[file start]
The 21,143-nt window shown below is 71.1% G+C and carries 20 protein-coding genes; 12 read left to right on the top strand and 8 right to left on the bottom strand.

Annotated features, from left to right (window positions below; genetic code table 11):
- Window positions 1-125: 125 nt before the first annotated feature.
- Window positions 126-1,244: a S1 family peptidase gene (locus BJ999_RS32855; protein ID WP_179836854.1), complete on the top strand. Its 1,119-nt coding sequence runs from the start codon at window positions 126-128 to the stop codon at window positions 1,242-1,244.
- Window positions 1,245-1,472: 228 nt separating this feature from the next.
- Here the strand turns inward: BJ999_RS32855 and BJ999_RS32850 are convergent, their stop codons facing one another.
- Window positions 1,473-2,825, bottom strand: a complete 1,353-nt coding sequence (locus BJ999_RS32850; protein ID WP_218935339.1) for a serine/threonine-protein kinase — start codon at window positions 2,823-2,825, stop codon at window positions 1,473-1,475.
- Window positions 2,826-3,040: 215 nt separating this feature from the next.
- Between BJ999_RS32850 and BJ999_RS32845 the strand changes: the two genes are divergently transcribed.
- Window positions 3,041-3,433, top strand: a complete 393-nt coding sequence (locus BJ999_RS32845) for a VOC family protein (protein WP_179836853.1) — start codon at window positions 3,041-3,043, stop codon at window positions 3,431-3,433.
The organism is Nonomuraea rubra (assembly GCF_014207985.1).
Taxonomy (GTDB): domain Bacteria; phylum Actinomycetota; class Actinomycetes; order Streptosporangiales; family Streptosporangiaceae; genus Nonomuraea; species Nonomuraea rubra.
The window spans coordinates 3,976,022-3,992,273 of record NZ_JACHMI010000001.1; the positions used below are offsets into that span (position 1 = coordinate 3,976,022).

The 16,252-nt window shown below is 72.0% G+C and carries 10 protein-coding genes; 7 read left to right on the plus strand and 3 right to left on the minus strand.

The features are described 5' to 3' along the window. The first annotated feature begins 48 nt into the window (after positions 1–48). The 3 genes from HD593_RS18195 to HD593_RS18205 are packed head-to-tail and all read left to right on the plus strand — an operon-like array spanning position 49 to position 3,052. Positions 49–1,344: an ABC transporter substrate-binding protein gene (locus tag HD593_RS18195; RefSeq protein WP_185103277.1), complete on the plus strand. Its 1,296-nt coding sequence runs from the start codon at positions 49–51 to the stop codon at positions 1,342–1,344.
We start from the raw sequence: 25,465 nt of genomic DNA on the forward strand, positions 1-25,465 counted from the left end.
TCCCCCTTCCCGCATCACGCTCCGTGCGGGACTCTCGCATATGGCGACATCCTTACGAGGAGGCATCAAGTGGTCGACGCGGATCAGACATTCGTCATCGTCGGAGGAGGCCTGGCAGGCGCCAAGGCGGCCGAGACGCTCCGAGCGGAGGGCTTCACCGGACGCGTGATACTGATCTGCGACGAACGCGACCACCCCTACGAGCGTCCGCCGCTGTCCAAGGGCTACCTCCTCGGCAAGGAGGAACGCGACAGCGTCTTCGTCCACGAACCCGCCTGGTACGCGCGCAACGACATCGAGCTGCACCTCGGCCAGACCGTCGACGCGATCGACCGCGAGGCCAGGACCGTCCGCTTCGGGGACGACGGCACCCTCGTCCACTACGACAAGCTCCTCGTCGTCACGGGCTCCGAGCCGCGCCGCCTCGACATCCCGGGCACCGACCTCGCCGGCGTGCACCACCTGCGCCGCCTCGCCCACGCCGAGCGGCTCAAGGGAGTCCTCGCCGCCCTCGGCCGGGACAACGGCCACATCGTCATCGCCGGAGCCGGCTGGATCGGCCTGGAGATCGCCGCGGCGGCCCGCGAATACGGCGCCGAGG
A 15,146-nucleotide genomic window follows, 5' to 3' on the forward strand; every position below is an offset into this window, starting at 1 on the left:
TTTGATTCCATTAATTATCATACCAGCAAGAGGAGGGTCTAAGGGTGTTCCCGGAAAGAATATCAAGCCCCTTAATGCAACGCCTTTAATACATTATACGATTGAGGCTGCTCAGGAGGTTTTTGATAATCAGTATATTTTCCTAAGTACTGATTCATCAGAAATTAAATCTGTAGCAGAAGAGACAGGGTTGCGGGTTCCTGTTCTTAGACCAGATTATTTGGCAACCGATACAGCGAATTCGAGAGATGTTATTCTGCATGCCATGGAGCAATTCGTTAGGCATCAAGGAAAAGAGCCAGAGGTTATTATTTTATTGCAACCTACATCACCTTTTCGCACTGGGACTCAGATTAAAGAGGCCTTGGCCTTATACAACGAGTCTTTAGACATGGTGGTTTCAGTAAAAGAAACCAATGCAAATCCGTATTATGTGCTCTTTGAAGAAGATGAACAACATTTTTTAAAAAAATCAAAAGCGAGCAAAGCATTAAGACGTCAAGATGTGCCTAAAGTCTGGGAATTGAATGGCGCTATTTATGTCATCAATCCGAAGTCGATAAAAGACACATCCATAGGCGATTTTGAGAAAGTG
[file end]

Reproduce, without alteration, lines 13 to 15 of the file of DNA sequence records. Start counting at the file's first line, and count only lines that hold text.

The window spans coordinates 3,976,022-3,992,273 of record NZ_JACHMI010000001.1; the positions used below are offsets into that span (position 1 = coordinate 3,976,022).

The 16,252-nt window shown below is 72.0% G+C and carries 10 protein-coding genes; 7 read left to right on the plus strand and 3 right to left on the minus strand.

The features are described 5' to 3' along the window. The first annotated feature begins 48 nt into the window (after positions 1–48). The 3 genes from HD593_RS18195 to HD593_RS18205 are packed head-to-tail and all read left to right on the plus strand — an operon-like array spanning position 49 to position 3,052. Positions 49–1,344: an ABC transporter substrate-binding protein gene (locus tag HD593_RS18195; RefSeq protein WP_185103277.1), complete on the plus strand. Its 1,296-nt coding sequence runs from the start codon at positions 49–51 to the stop codon at positions 1,342–1,344.